Chávez has already said that his "victory" cannot be reversed. To underscore that point on Tuesday, a pro-Chávez gang opened fire on a group protesting that the referendum had been rigged, killing one woman and injuring others.
There is some speculation that Messrs. Carter and Gaviria threw a veil over a gross deception on the grounds that it will prevent further violence. But Americans have a right to expect a sterner approach from the administration of George W. Bush. State's endorsement of this referendum without a fair audit is a sorry betrayal of not only the Venezuelan people but American ideals. It is tantamount to yielding to terrorism. Observing Washington's supine reaction, Chávez will not hesitate to escalate his efforts to restore authoritarianism on the South American continent.
The Florida Fiasco of 2000, with hanging chads, butterfly ballots and Supreme Court intervention, forced Americans to confront an ugly reality. The U.S. has the sloppiest election systems of any industrialized nation, so sloppy that at least eight of the 19 hijackers who attacked the World Trade Center and the Pentagon were actually able to register to vote in either Virginia or Florida while they made their deadly preparations for 9/11.
In Stealing Elections, John Fund takes the reader on a national tour of voter fraud scandals ranging from rural states like Texas and Mississippi to big cities such as Philadelphia and Milwaukee. He explores dark episodes such as the way "vote brokers" stole a mayoral election in Miami in 1998 by tampering with 4700 absentee ballots. He shows how, in the aftermath of the Motor Voter Law of 1993, Californians used mail-in forms to get absentee ballots for fictitious people and pets, while in St. Louis it was discovered that voter rolls included 13,000 more names than the U.S. Census listed as the total number of adults in the city.
Election officials try to reassure voters by turning to computerized voting machines. But Fund shows that with the new technology come even greater concerns. Early in 2004, for instance, the state of Maryland, which has 16,000 new Diebold machines, commissioned a security expert to try to rig a practice election. He and his team broke into the computer at the State Board of Elections, completely changed the outcome of the election, left, and erased their electronic trailall in under five minutes.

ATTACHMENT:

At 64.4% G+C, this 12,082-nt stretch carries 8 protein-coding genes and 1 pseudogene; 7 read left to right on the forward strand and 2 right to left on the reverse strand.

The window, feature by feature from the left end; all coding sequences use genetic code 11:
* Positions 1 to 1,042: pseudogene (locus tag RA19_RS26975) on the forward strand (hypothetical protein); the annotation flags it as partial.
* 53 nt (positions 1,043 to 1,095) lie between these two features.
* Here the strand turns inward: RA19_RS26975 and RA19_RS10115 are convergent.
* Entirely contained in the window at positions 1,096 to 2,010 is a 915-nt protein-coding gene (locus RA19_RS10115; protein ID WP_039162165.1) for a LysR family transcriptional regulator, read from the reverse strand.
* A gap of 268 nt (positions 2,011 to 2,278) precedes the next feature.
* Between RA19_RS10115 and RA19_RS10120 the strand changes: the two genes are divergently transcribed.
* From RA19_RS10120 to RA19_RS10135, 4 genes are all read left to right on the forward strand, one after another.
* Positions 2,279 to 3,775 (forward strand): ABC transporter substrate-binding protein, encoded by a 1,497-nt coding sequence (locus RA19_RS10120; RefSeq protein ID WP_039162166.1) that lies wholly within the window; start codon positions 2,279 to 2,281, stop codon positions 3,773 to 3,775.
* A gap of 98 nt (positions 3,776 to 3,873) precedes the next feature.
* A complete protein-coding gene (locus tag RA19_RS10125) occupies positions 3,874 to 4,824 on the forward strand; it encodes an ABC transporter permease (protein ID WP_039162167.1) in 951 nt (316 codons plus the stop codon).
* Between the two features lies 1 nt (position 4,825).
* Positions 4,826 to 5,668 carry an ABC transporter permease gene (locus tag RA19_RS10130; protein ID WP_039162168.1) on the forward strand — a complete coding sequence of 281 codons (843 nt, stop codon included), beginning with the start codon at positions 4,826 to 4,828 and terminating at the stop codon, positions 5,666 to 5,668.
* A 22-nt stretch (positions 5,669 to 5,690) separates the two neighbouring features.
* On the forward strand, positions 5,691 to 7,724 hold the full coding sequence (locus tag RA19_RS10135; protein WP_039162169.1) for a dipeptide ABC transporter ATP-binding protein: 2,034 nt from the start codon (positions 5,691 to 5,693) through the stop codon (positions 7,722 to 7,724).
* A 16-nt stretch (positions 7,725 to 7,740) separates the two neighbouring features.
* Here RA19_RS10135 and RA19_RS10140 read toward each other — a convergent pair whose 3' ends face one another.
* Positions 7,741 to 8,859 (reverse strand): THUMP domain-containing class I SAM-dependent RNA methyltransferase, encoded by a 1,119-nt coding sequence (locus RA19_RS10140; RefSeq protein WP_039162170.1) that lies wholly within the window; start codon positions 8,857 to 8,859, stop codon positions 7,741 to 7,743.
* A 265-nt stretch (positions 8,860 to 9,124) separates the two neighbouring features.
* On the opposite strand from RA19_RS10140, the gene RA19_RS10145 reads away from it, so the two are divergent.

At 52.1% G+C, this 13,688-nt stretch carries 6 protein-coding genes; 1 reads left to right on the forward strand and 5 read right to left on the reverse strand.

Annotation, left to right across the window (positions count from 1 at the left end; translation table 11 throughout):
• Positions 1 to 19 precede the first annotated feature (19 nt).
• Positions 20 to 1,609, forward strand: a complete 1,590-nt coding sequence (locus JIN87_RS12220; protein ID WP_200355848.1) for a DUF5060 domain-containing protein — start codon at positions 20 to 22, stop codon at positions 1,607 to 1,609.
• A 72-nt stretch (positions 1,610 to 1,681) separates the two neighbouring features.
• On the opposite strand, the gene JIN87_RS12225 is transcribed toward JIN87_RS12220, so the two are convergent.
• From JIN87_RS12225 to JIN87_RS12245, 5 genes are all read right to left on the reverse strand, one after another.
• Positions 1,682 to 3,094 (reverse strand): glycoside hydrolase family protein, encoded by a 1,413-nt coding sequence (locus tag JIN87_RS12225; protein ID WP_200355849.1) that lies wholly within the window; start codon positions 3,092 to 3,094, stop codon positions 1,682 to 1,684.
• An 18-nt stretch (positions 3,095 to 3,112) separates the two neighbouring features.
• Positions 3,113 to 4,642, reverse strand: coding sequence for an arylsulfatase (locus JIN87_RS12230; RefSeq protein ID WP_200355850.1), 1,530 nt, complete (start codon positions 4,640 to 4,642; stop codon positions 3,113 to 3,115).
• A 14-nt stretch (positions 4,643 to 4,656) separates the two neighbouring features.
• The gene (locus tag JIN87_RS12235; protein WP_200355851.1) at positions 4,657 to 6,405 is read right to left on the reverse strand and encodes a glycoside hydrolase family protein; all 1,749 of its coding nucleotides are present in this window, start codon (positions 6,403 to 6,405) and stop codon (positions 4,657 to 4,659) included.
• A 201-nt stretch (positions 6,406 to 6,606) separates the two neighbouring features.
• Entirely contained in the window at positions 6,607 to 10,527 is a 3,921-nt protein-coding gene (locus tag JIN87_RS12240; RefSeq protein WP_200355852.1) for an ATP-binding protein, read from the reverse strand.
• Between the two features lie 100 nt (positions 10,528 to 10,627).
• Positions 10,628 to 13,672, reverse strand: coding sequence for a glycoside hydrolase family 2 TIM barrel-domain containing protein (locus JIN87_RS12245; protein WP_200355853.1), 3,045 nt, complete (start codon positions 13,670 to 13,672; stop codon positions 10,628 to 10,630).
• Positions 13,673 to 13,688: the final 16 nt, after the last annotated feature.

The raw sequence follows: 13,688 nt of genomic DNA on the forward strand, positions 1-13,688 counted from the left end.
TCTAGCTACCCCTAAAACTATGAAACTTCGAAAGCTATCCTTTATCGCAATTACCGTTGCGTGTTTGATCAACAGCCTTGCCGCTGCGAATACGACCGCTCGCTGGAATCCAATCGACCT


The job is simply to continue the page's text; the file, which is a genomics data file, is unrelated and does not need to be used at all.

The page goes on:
Stealing Elections gives us a chilling portrait of our electoral vulnerabilityin the 2004 presidential election and on into the future. Writing with urgency and authority, John Fund shows how a lethal combination of bureaucratic bungling and ballot rigging have put our democracy at risk.
John Fund is a member of the Wall Street Journal's editorial board and writes the paper's daily Political Diary. He has written on voter fraud and election irregularities for the last decade in the Wall Street Journal, New Republic, American Spectator and other publications. In the past year, Fund has made over 90 appearances on Fox News, MSNBC, C-Span, and CNBC.
Jimmy Carter might have at least counted a few ballots
By Mary Anastasia O'Grady
Carter wanted the regime to win because they are anti-American.
"Dissidents he went to "help" today languish in gulag punishment cells"
Carter's an egomaniacal idiot who should be banned from any foreign intervention. One look at the GREAT job he did in Iran, which is at the core of our problems today, is enough to explain why.
Vote-Counting Rule Number One: When you've got the result you want, stop counting.
Copied & saved- thanks!
& on FR:
Carter's mangling of the hostage crisis probably emboldened every terrorist wannabe on the planet, and we have been at risk ever since.
"To rely on the tally sheets alone, as Messrs. Carter and Gaviria did, is to abdicate the heavy responsibility an observer accepts when overseeing an election."
This assumes that Carter actually was interested in a free and fair election, which he was not. Carter has done so many things that are diametrically opposed to this country's interests, I have serious doubts about his allegiences. He should never have accepted the Nobel Peace Prize when it was made clear that it was a slap at a sitting president, and I don't care who it was at the time.
I no longer have any doubts at all. He is part of The Enemy Within and he has oceans of innocent blood on his hands with more to come from this latest obscenity. He is deeply evil.
What exactly does Carter DO when he supposedly supervises the foreign elections.......sip green tea w/dignitaries, stand around and grin....what?
Not evil. Stupid. Childishly naive. He probably kneels by his bed every night to say his prayers.
He would have rejected the Nobel prize if he'd had an ounce of maturity and/or integrity. His historical reputation will be blemished by it.
He lobbied 20 years for the Peace Prize. Now he's running for sainthood. I sure hope he gets it.
Here's how I look at it. When you're playing tennis with friends, you get some bad calls because people make mistakes. If some of the mistakes are in their favor and some in your favor, they're really just mistakes. If it's all in their favor, they're cheating.
In looking back on both Carter's and the Clintons' "achievements", I don't see much--if anything--that was helpful to our country. I see plenty that damaged our country. When it's all one way all the time, it's NOT accidental, coincidental, or innocent. IMO.
Sure, there are Cubans rotting in prisons because of Jimmy Carter and their belief that Carter was there to help. But, Carter now feels better, much better, about himself and, after all, isn't that what being a liberal is all about, feeling better about yourself?